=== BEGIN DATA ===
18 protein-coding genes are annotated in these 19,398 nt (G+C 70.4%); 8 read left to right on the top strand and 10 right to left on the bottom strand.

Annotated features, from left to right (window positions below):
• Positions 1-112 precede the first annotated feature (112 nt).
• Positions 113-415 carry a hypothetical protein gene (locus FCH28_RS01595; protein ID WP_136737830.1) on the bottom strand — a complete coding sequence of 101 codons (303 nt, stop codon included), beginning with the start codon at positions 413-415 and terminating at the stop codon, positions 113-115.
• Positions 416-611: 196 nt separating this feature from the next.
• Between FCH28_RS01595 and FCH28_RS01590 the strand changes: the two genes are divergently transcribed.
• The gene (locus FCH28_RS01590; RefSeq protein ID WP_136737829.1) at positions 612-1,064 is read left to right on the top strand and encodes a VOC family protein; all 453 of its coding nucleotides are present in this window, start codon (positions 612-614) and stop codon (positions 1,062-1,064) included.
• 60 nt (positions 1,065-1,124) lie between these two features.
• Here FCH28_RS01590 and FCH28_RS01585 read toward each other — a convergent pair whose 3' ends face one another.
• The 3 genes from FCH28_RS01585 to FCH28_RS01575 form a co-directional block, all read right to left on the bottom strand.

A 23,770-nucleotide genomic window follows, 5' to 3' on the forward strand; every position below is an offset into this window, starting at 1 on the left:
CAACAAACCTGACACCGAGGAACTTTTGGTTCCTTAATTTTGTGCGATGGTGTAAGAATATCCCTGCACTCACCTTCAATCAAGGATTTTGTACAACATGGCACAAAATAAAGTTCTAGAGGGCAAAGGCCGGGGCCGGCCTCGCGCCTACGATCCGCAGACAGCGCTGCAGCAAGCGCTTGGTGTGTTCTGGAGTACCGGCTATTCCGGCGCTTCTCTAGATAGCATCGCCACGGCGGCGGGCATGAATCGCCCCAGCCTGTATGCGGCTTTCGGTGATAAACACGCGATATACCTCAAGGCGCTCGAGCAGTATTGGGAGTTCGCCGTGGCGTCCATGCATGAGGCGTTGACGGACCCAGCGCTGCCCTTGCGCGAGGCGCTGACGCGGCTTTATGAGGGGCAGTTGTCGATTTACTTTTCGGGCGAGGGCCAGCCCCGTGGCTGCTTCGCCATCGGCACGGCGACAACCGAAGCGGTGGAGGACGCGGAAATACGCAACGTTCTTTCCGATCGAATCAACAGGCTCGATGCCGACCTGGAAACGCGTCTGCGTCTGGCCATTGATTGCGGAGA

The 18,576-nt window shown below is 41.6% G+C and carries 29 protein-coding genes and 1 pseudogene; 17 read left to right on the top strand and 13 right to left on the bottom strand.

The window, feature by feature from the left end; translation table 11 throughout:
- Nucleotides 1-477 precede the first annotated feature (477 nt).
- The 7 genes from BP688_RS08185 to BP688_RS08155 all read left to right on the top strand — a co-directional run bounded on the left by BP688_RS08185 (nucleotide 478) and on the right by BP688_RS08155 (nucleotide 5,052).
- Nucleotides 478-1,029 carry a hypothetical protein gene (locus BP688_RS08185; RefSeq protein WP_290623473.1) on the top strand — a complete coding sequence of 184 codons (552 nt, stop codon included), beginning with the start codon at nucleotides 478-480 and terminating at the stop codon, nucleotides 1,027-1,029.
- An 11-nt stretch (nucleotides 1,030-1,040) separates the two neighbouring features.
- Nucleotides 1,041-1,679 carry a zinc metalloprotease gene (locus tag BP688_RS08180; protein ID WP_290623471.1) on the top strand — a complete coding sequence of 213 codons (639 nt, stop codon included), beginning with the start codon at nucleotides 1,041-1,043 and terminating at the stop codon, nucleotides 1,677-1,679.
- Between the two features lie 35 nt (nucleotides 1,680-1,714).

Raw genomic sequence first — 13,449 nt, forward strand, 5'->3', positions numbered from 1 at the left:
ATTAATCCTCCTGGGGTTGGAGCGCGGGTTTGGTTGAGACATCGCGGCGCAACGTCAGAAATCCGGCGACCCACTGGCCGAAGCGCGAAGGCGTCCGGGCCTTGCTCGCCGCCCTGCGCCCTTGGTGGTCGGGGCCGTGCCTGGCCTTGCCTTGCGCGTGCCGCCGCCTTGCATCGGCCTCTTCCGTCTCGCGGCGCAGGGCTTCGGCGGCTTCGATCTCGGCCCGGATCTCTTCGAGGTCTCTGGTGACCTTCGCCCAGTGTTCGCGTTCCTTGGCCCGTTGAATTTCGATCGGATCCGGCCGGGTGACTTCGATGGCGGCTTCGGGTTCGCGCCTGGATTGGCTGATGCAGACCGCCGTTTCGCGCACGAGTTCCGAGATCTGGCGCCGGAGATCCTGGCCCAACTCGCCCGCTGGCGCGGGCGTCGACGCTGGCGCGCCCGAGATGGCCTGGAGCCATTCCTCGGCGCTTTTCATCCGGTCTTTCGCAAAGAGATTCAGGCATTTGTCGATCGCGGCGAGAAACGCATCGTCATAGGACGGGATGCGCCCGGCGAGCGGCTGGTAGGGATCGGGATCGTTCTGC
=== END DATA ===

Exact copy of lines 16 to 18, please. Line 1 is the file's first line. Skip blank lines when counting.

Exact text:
- The 7 genes from BP688_RS08185 to BP688_RS08155 all read left to right on the top strand — a co-directional run bounded on the left by BP688_RS08185 (nucleotide 478) and on the right by BP688_RS08155 (nucleotide 5,052).
- Nucleotides 478-1,029 carry a hypothetical protein gene (locus BP688_RS08185; RefSeq protein WP_290623473.1) on the top strand — a complete coding sequence of 184 codons (552 nt, stop codon included), beginning with the start codon at nucleotides 478-480 and terminating at the stop codon, nucleotides 1,027-1,029.
- An 11-nt stretch (nucleotides 1,030-1,040) separates the two neighbouring features.